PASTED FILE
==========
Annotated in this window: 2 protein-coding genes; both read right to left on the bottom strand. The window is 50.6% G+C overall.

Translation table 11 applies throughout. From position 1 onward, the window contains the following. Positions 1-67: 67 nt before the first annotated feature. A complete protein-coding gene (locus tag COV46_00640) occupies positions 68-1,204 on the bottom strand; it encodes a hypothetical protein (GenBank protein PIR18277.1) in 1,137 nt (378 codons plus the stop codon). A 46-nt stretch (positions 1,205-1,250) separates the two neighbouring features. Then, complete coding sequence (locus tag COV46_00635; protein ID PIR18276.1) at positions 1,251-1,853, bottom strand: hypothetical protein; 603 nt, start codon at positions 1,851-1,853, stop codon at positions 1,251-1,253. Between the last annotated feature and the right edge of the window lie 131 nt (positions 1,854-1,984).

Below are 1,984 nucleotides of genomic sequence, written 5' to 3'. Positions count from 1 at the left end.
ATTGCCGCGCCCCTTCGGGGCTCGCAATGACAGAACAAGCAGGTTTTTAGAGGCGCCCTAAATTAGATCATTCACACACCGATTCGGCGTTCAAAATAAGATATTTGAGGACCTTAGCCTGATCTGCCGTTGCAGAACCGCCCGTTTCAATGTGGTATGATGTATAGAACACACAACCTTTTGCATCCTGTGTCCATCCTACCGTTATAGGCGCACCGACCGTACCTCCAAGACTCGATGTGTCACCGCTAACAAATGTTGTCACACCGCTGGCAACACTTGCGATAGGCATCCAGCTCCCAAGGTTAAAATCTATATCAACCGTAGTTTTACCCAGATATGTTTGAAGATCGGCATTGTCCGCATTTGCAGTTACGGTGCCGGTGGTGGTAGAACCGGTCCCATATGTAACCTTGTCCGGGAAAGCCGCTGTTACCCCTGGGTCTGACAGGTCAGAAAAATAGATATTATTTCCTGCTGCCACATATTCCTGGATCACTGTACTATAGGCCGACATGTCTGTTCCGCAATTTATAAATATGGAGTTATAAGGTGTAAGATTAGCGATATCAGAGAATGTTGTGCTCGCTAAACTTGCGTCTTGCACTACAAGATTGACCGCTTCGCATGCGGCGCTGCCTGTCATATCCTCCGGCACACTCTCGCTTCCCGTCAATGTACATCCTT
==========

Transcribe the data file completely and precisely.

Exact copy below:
Annotated in this window: 2 protein-coding genes; both read right to left on the bottom strand. The window is 50.6% G+C overall.

Translation table 11 applies throughout. From position 1 onward, the window contains the following. Positions 1-67: 67 nt before the first annotated feature. A complete protein-coding gene (locus tag COV46_00640) occupies positions 68-1,204 on the bottom strand; it encodes a hypothetical protein (GenBank protein PIR18277.1) in 1,137 nt (378 codons plus the stop codon). A 46-nt stretch (positions 1,205-1,250) separates the two neighbouring features. Then, complete coding sequence (locus tag COV46_00635; protein ID PIR18276.1) at positions 1,251-1,853, bottom strand: hypothetical protein; 603 nt, start codon at positions 1,851-1,853, stop codon at positions 1,251-1,253. Between the last annotated feature and the right edge of the window lie 131 nt (positions 1,854-1,984).

Below are 1,984 nucleotides of genomic sequence, written 5' to 3'. Positions count from 1 at the left end.
ATTGCCGCGCCCCTTCGGGGCTCGCAATGACAGAACAAGCAGGTTTTTAGAGGCGCCCTAAATTAGATCATTCACACACCGATTCGGCGTTCAAAATAAGATATTTGAGGACCTTAGCCTGATCTGCCGTTGCAGAACCGCCCGTTTCAATGTGGTATGATGTATAGAACACACAACCTTTTGCATCCTGTGTCCATCCTACCGTTATAGGCGCACCGACCGTACCTCCAAGACTCGATGTGTCACCGCTAACAAATGTTGTCACACCGCTGGCAACACTTGCGATAGGCATCCAGCTCCCAAGGTTAAAATCTATATCAACCGTAGTTTTACCCAGATATGTTTGAAGATCGGCATTGTCCGCATTTGCAGTTACGGTGCCGGTGGTGGTAGAACCGGTCCCATATGTAACCTTGTCCGGGAAAGCCGCTGTTACCCCTGGGTCTGACAGGTCAGAAAAATAGATATTATTTCCTGCTGCCACATATTCCTGGATCACTGTACTATAGGCCGACATGTCTGTTCCGCAATTTATAAATATGGAGTTATAAGGTGTAAGATTAGCGATATCAGAGAATGTTGTGCTCGCTAAACTTGCGTCTTGCACTACAAGATTGACCGCTTCGCATGCGGCGCTGCCTGTCATATCCTCCGGCACACTCTCGCTTCCCGTCAATGTACATCCTT